(1) the magnitude of the risk and the potential exposure of the [multiemployer plan] system are intolerably high; and (2) existing law and particularly the plan termination insurance provisions are inadequate to assure financially sound multiemployer plans, may accelerate declines and further weaken and hasten the termination of financially weak plans. . . . [T]here are serious defects in current law which undermine the benefit security of multiemployer plan participants.

Id. at 57, 1980 U.S. Code Cong. & Ad. News at 2925. Thus, in T.I.M.E.-DC, Inc. v. Management-Labor Welfare & Pension Funds, 756 F.2d 939, 943 (2d Cir. 1985), we pointed out that " [t]he policy of the MPPAA . . . . was to protect the interests of participants and beneficiaries in financially distressed multiemployer plans and to encourage the growth and maintenance of multiemployer plans." See also Textile Workers Pension Fund v. Standard Dye & Finishing Co., Inc., 725 F.2d 843, 847-49 (2d Cir.) (discussing history of MPPAA), cert. denied, 467 U.S. 1259, 104 S. Ct. 3554, 82 L. Ed. 2d 856 (1984).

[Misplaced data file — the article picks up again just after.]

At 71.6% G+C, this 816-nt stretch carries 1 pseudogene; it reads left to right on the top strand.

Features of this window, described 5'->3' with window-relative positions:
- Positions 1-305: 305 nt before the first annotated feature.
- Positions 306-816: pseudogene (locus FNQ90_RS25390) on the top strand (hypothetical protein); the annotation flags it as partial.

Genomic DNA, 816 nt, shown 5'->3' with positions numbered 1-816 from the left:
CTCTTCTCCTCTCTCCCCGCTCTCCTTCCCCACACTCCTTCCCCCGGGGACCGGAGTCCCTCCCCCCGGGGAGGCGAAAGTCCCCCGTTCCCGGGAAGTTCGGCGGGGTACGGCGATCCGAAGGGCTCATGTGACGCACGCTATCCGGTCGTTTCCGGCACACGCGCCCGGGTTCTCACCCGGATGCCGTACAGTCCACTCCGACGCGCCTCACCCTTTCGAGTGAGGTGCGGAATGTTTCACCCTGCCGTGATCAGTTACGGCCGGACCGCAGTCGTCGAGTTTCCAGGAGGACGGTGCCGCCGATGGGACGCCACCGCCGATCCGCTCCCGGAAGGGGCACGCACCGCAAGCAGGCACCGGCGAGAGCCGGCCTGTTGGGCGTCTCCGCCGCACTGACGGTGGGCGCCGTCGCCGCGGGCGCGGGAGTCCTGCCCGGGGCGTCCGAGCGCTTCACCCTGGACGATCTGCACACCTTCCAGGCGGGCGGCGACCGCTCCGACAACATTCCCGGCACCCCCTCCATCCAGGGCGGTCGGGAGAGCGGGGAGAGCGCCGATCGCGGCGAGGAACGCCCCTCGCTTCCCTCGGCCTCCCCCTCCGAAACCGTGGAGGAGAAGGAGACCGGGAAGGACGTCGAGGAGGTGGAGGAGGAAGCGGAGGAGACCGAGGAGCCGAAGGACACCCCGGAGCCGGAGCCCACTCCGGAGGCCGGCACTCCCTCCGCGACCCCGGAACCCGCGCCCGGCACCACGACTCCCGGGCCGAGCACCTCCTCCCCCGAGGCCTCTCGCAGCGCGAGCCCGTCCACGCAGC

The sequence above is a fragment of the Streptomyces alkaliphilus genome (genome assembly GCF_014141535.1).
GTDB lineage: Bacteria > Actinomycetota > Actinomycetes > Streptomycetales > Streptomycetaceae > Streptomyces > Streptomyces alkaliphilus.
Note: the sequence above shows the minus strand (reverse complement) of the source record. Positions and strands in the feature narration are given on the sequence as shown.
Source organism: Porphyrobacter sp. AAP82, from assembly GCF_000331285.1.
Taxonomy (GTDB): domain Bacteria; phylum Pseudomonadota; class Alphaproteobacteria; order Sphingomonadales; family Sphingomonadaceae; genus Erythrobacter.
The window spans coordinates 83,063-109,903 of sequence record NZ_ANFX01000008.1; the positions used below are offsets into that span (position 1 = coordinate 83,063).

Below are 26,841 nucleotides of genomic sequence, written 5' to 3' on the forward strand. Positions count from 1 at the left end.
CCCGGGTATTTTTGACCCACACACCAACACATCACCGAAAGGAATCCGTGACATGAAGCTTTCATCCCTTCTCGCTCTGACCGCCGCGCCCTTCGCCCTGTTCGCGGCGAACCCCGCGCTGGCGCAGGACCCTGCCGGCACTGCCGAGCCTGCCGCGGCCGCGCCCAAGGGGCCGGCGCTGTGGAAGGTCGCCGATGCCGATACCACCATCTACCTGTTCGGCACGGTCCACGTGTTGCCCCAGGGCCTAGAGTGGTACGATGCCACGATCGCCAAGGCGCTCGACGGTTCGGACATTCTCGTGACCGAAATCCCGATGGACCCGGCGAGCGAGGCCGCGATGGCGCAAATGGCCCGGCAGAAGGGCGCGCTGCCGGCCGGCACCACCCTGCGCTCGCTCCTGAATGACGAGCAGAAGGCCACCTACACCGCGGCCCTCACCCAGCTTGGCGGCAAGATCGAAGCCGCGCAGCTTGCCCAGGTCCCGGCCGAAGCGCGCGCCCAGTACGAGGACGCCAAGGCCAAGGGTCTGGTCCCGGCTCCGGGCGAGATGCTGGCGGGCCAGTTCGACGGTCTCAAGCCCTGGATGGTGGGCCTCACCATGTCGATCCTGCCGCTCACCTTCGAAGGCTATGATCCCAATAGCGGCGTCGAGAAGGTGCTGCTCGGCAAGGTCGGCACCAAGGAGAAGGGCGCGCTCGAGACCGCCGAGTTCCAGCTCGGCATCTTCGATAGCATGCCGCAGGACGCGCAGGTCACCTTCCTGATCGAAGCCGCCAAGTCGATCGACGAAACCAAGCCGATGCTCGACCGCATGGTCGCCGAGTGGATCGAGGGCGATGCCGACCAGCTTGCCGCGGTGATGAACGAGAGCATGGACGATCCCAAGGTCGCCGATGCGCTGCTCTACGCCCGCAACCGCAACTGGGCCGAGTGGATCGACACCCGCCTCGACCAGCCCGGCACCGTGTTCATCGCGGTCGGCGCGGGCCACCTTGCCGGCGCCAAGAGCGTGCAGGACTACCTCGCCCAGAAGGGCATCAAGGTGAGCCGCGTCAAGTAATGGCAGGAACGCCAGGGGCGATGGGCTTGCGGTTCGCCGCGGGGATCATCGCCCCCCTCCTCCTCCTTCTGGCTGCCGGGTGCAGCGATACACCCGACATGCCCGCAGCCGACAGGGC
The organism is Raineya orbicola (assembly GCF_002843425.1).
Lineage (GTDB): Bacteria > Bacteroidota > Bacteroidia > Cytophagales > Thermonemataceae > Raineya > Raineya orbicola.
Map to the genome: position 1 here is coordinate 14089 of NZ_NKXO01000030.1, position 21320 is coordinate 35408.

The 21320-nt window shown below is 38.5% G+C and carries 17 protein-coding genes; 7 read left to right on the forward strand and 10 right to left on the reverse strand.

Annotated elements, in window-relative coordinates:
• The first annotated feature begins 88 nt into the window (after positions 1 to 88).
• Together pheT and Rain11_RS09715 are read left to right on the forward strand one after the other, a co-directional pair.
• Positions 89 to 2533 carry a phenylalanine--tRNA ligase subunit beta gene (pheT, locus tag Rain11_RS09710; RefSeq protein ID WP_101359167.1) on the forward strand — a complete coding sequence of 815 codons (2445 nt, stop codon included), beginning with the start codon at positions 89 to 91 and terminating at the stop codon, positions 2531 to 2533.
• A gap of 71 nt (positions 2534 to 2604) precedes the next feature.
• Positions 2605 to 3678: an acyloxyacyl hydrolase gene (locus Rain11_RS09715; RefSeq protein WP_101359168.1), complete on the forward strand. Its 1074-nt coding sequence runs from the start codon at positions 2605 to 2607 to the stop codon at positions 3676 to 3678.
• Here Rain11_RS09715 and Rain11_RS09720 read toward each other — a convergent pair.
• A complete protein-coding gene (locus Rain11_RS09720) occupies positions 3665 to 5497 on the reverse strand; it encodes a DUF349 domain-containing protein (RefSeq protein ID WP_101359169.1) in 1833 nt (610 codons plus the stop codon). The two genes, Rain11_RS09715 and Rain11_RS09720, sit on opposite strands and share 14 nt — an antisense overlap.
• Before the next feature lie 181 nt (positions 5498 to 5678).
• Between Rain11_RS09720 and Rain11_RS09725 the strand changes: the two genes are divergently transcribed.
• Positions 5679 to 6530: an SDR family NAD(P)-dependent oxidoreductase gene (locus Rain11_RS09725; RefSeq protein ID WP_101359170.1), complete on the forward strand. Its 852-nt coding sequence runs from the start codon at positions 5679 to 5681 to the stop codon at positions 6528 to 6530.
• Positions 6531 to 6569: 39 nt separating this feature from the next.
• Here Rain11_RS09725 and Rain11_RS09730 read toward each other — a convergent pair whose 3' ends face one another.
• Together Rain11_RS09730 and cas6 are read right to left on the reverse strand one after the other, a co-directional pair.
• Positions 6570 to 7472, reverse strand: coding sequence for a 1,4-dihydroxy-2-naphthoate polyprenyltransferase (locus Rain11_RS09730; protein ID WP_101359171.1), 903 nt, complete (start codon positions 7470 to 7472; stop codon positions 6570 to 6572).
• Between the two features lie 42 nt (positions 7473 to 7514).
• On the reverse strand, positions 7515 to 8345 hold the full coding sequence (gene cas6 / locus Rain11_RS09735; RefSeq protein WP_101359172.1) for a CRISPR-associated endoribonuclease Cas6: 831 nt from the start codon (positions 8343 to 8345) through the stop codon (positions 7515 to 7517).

Under MPPAA an employer who withdraws from a multiemployer plan, with certain exceptions, is assessed "withdrawal liability," that is, the employer is required to continue funding its proportionate share of the plan's unfunded vested benefits. 29 U.S.C. §§ 1381, 1391. The purpose of withdrawal liability "is to relieve the funding burden on remaining employers and to eliminate the incentive to pull out of a plan which would result if liability were imposed only on a mass withdrawal by all employers." House Report at 67, 1980 U.S. Code Cong. & Ad. News at 2935. A complete withdrawal from a plan occurs when an employer (1) permanently ceases to have an obligation to contribute to a plan arising (a) under one or more collective bargaining or related agreements or (b) as a result of a duty under applicable labor-management relations law; or (2) permanently ceases all covered operations under a plan, 29 U.S.C. §§ 1383, 1392. Withdrawal liability may also be imposed for partial withdrawals. 29 U.S.C. §§ 1381, 1385. The methods for computing withdrawal liability are set forth in 29 U.S.C. § 1391, and certain limitations on liability are set forth in 29 U.S.C. § 1405.